(OMTimes) It’s critical to our program of recovery, and life in general, to learn to let all of it go. For those with underlying trauma that manifests in substance abuse, hopefully as part of your journey and with the help of qualified professionals you can address the trauma.
The recovery spirituality
You are about to enter the realm described as a “spiritual kindergarten” by Bill W. in As Bill Sees It. The Spiritual Adrenaline approach to spirituality is driven by self-care, learning to love and respect yourself, and the process of putting your needs and desires over those of others. Self-care and the health of your body, mind, and spirit are the foundation of your spiritual program. You should ideally have a healthy body and mind as you work to connect with your Higher Power on a spiritual level. Once you’ve developed your self-care program, you then focus on learning to slow down your mind to avoid impulsiveness and retake control. It teaches you to live in serenity rather than in chaos.
In her book The Language of Letting Go: Daily Meditations for Codependents, Melanie Beattie defines self-care as “not, as some may think, a spin-off of the ‘me generation.’ It isn’t self-indulgence. It isn’t selfishness. Self-care means learning to love the person we are responsible for taking care of – ourselves.” Without loving ourselves, it’s not possible to love and care for others within appropriate boundaries.
HALT – hungry, angry, lonely, and tired
Remember HALT, the AA acronym for things to avoid, which stands for hungry, angry, lonely, and tired? When you are any one of these things, it is much easier for you to get annoyed, act out, or say or do something you later regret. More than that, each puts you at risk for relapse. All of these are states of being that in one manner or another deprive your body and mind of something you require. It’s a continuation of the cycle of taking your body, mind, and spirit for granted; it’s a type of self-abuse. Your goal is to shift from a lifestyle of self-abuse to a life of self-care.
HALT – Hungry
When you are hungry, you deprive your body of the nutrients needed to continue to perform basic life-sustaining functions. The organ most impacted by a lack of nutrition is the brain. The brain requires both water and nutrients, most notably carbohydrates, to function. (Later I will introduce you to medium-chain triglycerides, another energy source for the brain). Brain function, whether normal, abnormal or messed up, is manifested through behavior.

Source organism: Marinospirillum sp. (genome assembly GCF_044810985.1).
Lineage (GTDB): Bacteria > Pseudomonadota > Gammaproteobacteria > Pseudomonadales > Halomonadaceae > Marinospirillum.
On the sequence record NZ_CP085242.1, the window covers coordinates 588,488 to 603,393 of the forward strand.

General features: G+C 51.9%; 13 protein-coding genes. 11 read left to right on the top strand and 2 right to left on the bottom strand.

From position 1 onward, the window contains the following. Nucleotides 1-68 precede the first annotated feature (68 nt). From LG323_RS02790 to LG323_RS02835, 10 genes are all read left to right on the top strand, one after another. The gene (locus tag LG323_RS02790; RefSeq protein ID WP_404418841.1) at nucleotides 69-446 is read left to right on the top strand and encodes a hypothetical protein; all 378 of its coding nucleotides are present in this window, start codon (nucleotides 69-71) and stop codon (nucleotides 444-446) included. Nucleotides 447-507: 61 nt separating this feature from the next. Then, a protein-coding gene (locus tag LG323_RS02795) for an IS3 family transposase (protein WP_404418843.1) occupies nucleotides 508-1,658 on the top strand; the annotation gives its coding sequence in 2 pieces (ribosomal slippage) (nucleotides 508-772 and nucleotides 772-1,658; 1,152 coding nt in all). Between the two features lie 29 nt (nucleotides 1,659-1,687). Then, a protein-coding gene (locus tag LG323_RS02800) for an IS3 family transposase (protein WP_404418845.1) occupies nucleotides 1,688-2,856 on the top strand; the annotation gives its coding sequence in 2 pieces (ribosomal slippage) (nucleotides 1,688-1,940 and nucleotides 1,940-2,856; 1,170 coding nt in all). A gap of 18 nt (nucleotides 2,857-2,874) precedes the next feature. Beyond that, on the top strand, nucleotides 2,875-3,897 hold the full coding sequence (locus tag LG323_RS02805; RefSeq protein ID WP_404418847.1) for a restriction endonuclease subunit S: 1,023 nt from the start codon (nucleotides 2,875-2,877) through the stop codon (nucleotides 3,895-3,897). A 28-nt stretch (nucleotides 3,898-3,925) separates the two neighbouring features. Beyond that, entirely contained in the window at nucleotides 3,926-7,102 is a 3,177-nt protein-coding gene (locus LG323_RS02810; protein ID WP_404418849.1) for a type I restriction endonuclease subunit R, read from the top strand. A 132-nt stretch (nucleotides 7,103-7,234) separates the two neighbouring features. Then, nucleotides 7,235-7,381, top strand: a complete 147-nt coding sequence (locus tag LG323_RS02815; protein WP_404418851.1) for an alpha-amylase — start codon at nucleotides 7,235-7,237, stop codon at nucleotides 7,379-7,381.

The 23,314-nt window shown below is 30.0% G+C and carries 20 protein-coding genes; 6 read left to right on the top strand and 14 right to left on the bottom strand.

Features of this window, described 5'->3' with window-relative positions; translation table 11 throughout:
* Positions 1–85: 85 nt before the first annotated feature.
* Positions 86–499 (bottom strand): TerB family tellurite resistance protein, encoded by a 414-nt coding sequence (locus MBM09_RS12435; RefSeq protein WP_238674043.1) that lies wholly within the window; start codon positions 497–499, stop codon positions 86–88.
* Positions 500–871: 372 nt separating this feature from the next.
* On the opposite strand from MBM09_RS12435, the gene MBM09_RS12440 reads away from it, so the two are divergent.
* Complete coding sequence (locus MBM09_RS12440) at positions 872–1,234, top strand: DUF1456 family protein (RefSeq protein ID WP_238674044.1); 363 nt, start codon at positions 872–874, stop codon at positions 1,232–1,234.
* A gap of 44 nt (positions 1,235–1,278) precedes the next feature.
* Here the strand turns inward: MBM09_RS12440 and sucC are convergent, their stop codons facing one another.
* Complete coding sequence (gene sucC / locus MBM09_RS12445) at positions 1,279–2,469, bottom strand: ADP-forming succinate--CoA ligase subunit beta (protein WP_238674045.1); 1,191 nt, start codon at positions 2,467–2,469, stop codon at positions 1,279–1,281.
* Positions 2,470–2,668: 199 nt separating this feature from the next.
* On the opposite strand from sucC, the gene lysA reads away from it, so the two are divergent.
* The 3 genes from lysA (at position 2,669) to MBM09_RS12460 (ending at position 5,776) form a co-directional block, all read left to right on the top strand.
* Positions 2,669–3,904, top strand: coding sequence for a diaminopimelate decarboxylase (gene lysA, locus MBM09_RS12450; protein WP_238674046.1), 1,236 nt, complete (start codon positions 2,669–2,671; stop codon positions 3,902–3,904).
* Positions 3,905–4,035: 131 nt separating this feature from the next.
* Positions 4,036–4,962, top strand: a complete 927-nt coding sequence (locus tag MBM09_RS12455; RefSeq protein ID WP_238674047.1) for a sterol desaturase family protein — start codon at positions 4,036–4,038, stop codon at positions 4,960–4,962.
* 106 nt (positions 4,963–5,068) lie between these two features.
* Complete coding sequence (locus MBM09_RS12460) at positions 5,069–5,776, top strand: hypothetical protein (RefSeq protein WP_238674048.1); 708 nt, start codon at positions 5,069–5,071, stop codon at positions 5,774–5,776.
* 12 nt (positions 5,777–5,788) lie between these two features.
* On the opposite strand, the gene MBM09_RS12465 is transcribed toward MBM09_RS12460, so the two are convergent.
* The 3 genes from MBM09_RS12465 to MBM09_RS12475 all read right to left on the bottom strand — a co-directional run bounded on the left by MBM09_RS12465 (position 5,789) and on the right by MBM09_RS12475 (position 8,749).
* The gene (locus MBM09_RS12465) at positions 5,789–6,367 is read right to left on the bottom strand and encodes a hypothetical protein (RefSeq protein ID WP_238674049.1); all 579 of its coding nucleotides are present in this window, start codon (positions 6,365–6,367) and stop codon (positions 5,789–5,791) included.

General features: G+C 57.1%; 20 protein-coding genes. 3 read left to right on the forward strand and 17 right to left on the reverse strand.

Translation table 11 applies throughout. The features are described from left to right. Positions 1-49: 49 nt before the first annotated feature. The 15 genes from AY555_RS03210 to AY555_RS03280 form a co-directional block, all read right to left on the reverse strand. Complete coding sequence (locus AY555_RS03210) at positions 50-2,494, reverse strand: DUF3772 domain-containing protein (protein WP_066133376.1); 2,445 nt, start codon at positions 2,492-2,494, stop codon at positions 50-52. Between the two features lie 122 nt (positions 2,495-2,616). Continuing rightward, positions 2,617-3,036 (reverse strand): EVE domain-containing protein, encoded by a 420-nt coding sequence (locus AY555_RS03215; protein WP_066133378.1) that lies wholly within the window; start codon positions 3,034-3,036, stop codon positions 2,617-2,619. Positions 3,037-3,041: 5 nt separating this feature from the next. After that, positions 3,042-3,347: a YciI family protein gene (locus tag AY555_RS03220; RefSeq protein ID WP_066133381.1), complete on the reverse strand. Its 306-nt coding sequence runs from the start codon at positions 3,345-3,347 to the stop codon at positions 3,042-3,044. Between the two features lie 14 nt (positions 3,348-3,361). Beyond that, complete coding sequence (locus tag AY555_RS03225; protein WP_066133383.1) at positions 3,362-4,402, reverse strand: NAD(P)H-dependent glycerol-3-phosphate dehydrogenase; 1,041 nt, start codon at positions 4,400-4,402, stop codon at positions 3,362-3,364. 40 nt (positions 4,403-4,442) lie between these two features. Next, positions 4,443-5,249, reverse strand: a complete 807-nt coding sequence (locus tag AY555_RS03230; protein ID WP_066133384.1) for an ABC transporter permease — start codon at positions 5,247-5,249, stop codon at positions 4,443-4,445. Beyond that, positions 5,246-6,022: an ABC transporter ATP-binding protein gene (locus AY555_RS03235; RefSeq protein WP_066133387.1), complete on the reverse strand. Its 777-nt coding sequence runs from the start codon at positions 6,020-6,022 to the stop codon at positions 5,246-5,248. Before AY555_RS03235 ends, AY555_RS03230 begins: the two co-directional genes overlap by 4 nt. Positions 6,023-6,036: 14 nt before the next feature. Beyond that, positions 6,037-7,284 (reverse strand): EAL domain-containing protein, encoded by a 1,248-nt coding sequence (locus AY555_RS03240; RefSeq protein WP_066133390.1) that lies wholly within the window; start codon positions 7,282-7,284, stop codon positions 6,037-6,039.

So, when you are hungry, your body lacks the nutrients it needs to function and your attitude and demeanor change radically. How do you behave when you are hungry? Do you lack patience with other people? Are you easily agitated? There is a word for this: “hangry.” Hangry means when you are so hungry you become angry.
HALT – Anger
As anger consumes your mind and thinking, it also obstructs your ability to connect on a spiritual level. Anger takes out your true self and can turn you into a walking character defect. When you are angry, ultimately the person you hurt most is yourself. Think about this: how many actions have you taken in anger that you are proud? Not many, I bet.
Anger is a passing feeling rather than a fact. Acting out on your anger never leads you to a closer spiritual connection, only further from it. How many times have you used at someone who made you mad? When you use alcohol or other drugs at others or your problems, you only hurt yourself.
It is imperative to learn to channel anger into something positive and constructive, something that enhances your ability to feel a spiritual connection to others and the universe around you. Some may say that is not possible, but I believe it is.
For example, China invaded and occupied Tibet, tortured and imprisoned tens of thousands, murdered thousands of Buddhist monks, burned and pillaged Tibet’s most sacred shrines, and destroyed revered Dharma scrolls more than two thousand years old. The Dalai Lama was forced to flee Tibet over the Himalayan mountains to avoid being murdered and has lived most of his life in exile in Dharamsala, India. You might think he would be angry and hate the Chinese. To the contrary, he prays for them. The Dalai Lama can find loving-kindness and compassion for them.
It’s critical to our program of recovery, and life in general, to learn to let all of it go. For those with underlying trauma that manifests in substance abuse, hopefully as part of your journey and with the help of qualified professionals you can address the trauma. Carrying anger and resentments impedes connecting spiritually in a fulfilling and useful way.